12. 12. Why an OA policy revision is needed, and what it needs to do • Need to ensure that institutional policies are in alignment with funder (RCUK, REF, etc.) policies • Publisher policies vary considerably – many do not enable easy compliance with both funder(s) and REF policies • Want to preserve academic choice as to where to publish, including academic freedom to sign whatever licence/© transfer agreement is necessary (whilst separately continuing to encourage scrutiny of those licenses) • Desire to maximise impact of publication • Desire to retain some re-use rights for use in teaching etc., including rights in diagrams and graphs produced for the publication. Presently, items deposited in the repository often cannot be used in teaching until after the embargo has passed
  13. 13. Options explored
  14. 14. Harvard model policy chosen Key components: • Implemented as part of university OA policy • Academics deposit Author Accepted Manuscripts (AAMs) and grant a non-exclusive licence to the university for all journal articles • Well established policy – has been in use since 2008 • Where a journal seeks a waiver, this can be managed by exception (happens <5% in the USA) • Used by over 60 institutions worldwide • From Harvard and MIT • To smaller institutions, including two in Kenya
  15. 15. Summary of process • Harvard model policy reviewed in the context of UK © law • Model policy adjusted for UK law, and to ensure it facilitated funder deposit compliance and REF eligibility • Institutions reviewed IP policies to ensure alignment • Institutions reviewed employment contracts (some contain © and IP policy statements within them, others refer to external policies)
  16. 16. Key components of the new model policy • Retain the right to make accepted manuscripts of scholarly articles authored by its staff available publicly under the CC BY NC (4.0) licence from the moment of first publication (or earlier if the publisher’s policy allows). • Allow authors and publishers to request a temporary waiver for applying this right for up to 12 months for AHSS and 6 months for STEM (aligned to REF panels). • Where a paper is co-authored with external co-authors, the institution will: – Automatically sub-licence this right all co-authors credited on the paper and their host institutions. – Not apply the licence if a co-author (who is not based at an institution with a UK-SCL-based model policy) objects. – Honour waiver requests granted by other institutions which have adopted the UK-SCL model policy.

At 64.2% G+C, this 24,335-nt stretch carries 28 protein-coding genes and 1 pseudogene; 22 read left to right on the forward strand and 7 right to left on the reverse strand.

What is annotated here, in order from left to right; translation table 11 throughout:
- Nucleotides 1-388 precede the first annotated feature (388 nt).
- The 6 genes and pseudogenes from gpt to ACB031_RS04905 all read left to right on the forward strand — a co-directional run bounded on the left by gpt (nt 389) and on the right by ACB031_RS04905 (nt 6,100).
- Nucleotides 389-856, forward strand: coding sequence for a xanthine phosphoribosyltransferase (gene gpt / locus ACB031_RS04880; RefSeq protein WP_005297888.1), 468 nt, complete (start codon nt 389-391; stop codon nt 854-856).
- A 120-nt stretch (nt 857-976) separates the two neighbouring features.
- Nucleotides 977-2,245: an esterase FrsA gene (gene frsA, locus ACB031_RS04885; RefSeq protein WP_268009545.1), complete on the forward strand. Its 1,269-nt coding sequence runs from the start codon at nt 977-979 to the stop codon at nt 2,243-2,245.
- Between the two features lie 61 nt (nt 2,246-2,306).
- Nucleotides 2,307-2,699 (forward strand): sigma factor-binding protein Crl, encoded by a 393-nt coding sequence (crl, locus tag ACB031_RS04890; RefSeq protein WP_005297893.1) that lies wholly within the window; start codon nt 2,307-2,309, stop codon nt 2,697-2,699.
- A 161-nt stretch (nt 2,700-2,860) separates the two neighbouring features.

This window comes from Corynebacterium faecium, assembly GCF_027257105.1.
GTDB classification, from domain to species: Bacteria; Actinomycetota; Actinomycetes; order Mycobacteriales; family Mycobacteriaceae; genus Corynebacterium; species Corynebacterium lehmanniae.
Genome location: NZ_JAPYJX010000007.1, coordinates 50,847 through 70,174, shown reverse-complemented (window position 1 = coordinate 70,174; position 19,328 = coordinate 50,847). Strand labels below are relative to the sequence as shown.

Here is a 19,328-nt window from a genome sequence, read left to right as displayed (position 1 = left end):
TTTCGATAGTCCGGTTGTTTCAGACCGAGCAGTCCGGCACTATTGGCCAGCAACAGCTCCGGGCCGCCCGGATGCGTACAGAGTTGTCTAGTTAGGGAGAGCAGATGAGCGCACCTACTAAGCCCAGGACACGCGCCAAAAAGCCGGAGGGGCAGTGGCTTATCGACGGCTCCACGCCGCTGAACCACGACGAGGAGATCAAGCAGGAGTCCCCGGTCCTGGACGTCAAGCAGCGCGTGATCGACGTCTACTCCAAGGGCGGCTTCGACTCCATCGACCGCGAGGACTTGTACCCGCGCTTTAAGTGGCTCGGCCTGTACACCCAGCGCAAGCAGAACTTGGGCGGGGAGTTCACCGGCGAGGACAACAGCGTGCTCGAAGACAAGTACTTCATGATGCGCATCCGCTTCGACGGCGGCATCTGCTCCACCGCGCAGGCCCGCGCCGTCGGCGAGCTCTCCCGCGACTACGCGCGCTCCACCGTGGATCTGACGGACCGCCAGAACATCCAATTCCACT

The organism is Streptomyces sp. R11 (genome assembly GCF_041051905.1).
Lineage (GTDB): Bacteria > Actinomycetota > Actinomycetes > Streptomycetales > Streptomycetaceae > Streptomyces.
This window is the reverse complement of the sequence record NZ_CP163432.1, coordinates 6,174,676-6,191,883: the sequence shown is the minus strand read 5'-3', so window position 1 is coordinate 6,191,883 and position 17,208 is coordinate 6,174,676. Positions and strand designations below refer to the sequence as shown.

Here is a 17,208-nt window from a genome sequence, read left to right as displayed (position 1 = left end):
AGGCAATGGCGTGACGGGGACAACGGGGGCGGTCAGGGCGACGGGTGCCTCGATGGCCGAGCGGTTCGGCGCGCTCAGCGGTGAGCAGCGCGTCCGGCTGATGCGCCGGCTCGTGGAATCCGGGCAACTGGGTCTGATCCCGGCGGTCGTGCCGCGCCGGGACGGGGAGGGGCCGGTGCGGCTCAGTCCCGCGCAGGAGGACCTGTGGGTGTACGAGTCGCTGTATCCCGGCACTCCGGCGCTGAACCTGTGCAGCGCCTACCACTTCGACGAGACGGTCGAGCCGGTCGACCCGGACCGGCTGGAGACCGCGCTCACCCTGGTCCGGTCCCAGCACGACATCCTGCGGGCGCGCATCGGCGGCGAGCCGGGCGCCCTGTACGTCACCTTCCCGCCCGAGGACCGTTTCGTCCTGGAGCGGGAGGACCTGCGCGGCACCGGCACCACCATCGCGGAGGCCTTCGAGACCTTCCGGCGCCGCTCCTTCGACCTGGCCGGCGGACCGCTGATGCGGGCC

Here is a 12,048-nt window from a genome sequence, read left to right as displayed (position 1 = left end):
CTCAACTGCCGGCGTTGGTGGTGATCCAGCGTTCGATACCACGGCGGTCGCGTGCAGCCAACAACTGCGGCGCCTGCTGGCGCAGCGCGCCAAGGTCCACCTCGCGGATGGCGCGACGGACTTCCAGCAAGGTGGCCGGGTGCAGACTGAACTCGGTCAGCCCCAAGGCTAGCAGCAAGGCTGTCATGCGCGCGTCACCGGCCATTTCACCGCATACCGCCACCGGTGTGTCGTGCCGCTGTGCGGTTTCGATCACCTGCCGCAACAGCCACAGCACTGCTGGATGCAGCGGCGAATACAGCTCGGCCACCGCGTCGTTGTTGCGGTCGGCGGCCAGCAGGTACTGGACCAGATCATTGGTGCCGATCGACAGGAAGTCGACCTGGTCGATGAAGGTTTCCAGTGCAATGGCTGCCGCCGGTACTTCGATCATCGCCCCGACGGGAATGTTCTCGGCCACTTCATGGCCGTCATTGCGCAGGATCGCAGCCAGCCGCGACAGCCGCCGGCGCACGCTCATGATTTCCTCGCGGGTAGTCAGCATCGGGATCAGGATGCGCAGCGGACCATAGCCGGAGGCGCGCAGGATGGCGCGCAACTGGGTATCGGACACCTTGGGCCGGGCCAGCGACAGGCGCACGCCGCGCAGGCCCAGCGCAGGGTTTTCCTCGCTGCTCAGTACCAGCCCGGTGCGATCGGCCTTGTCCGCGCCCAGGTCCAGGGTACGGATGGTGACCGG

17. 17. Next steps by the community • 60 institutions overall interested • First mover group ~ 12 institutions • Ongoing discussions with publishers • Wider engagement with the researcher, library, research office and legal office communities • Website and advocacy materials: • Boilerplate texts for authors, collaboration agreements etc., being drafted • Steering Committee established • Responding to publisher concerns and perceptions
  18. 18. Publisher responses • Some very positive responses from some publishers, including pure gold (e.g. PLoS) but also learned society (Royal Society). Other publishers are in discussion with Steering Group members with a view to aligning their policies with the UK-SCL • Other publishers less happy but now in dialogue with the Steering Group through membership bodes: Publishers’ Association and the Association of Learned and Professional Society Publishers
  19. 19. Researcher concerns • The need to seek agreement from co-authors (particularly for those collaborations commenced before policy adoption) – Can be addressed through a phased/gradual implementation and supported by the library • Fear that a publisher will refuse to publish – Institutions using the Harvard model report no instances of this happening • Learned Societies – fear loss of income – Publishers add value and readers prefer continue to prefer the Version of Record rather than the Author Acceptance Manuscript. No reliable research evidence to back up Learned Society fears. • Don’t like the CC-BY-NC licence – This was chosen so that it complied with RCUK where a ND licence is not compliant
  20. 20. Further reading & watching • Banks, C., (2016). Focusing upstream: supporting scholarly communication by academics. Insights. 29(1), pp.37–44. DOI: • Torsten Reimer, UK Scholarly Communications, Licence and Model Policy, • “Focusing upstream” – recording of talk given at UKSG 11 April 2017: • “Copyright and Licensing session : Rights as the foundation of scholarly communication” – outputs (ppt and recording) from talk given at the OAI10 – CERN – UNIGE Workshop on Innovations in Scholarly Communication • Responses to concerns raised by the Publishers’ Association: and
  21. 21. Credits • All those who originally developed the “Harvard” model • Dr Torsten Reimer (formerly Imperial, now British Library) • Simon Bains (Manchester) • RCUK • HEFCE • Wellcome • RLUK for funding much of the legal costs • Many RLUK and LERU librarians